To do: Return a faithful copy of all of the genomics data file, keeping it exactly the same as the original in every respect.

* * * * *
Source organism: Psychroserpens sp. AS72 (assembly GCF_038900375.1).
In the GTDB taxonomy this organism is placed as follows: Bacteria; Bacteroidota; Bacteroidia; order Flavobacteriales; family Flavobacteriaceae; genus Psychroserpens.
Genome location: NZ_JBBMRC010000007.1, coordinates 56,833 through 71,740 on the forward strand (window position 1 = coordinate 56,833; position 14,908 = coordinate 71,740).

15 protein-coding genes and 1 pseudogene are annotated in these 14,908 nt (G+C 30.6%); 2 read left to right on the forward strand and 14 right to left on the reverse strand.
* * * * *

Source organism: Psychroserpens sp. AS72 (assembly GCF_038900375.1).
In the GTDB taxonomy this organism is placed as follows: Bacteria; Bacteroidota; Bacteroidia; order Flavobacteriales; family Flavobacteriaceae; genus Psychroserpens.
Genome location: NZ_JBBMRC010000007.1, coordinates 56,833 through 71,740 on the forward strand (window position 1 = coordinate 56,833; position 14,908 = coordinate 71,740).

15 protein-coding genes and 1 pseudogene are annotated in these 14,908 nt (G+C 30.6%); 2 read left to right on the forward strand and 14 right to left on the reverse strand.